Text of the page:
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In First Public Comments, Self-Driving Car CEO Urges Automakers to Buy Into Google's Driverless Vision

Is it Google's way or the highway?

Justin Sullivan / Getty Images

A ton of car industry eyes were watching John Krafcik closely today as he delivered his first public comments as the chief executive of Google’s self-driving car division.

But they didn’t see any big surprises. Krafcik did not unfurl any deals with carmakers. Instead, he doubled down on Google’s unique commitment to total autonomy, a critical signal to the industry — and its regulators — that this approach is the safest route as self-driving vehicles prepare to become a massive business.

“The industry has been making continuous incremental gains, but for self-driving cars to reach their full potential we need to focus on nothing short of full autonomy,” Krafcik said on Tuesday at the North American International Auto Show in Detroit.

The former Hyundai U.S. CEO — he was hired by Google in September — started his talk with personal anecdotes about his path to the Internet giant and his affection for cars (he has three in his garage).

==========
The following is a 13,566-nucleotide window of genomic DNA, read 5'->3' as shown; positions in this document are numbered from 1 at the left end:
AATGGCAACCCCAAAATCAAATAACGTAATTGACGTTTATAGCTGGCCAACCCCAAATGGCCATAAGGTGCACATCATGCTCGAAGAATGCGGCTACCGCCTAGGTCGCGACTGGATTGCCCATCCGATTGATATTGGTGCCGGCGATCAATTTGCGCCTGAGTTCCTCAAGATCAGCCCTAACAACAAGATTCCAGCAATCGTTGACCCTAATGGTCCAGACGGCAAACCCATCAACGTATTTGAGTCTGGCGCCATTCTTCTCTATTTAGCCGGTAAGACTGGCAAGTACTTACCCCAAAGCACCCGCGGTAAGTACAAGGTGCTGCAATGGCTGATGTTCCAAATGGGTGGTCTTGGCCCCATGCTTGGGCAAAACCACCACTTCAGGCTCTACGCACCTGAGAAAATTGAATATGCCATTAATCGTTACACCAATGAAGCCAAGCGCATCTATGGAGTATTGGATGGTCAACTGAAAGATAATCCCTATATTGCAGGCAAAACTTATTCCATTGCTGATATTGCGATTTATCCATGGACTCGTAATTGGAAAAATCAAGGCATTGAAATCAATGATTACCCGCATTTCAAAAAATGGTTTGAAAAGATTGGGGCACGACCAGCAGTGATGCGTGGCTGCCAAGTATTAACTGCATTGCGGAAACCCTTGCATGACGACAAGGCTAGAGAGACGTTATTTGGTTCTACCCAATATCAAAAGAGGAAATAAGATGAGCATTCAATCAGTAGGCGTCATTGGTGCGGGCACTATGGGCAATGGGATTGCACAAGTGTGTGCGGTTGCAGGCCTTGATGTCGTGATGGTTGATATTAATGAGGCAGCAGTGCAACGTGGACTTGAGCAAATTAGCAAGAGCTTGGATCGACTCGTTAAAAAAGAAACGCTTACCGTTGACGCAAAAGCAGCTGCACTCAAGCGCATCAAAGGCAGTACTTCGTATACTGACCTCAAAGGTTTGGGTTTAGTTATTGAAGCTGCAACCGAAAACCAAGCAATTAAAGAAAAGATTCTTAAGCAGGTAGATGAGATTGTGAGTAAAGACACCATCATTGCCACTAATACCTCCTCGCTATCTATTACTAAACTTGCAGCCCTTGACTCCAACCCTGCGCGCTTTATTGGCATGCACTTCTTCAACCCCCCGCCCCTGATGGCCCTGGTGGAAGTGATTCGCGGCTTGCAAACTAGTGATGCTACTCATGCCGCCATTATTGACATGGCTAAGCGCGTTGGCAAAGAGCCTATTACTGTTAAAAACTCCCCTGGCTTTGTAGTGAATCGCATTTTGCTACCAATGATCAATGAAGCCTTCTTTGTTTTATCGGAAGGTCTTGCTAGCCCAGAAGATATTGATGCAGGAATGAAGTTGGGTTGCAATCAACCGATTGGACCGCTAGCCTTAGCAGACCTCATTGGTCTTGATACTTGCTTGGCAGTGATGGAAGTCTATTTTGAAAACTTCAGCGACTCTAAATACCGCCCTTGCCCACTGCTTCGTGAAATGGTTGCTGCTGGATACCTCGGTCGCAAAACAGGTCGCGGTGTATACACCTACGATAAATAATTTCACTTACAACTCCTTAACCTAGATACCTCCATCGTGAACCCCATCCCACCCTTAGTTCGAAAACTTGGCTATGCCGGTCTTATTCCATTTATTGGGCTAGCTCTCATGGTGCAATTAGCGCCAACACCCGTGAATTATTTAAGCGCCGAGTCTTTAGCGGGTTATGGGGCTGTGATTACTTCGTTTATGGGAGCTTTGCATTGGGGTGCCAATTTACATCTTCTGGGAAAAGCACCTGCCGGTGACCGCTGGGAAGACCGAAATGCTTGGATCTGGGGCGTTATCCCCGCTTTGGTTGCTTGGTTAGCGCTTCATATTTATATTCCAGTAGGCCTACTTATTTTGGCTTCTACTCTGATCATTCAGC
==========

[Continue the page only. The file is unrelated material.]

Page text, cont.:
But most of his talk focused on how self-driving cars will drastically curb deaths on the roads. Over the past year, Google’s car unit, which remains part of its Google X lab but is expected to be a standalone company, has reiterated that fully driverless cars — moving from A to B with only the press of a button — are far safer than other options. It is even pointed out that partial autonomy, particularly the moment when drivers take over, can be incredibly dangerous.

At the moment, however, Google is alone in this camp. All the carmakers working on autonomy, including Tesla, have endorsed an incremental approach — building in self-driving features so consumers can adapt to them. Many disagree with Google that this is fundamentally less safe.

Several people in the industry say that Google’s business interest is in operating fully driverless taxi fleets. If Google can convince the automotive industry — and, perhaps more critically, automotive regulators — that this is a safer approach, then that better positions its business interest.

“Aiming for full autonomy not only reaches the most people, our team believes it’s also the safest approach,” Krafcik told the assembled car folks. “Having this audacious goal was what drew me to the Google self-driving car project.”

In his concluding remarks, he noted that Google continues to partner with the automotive industry, but declined to name any specific partners.

This article originally appeared on

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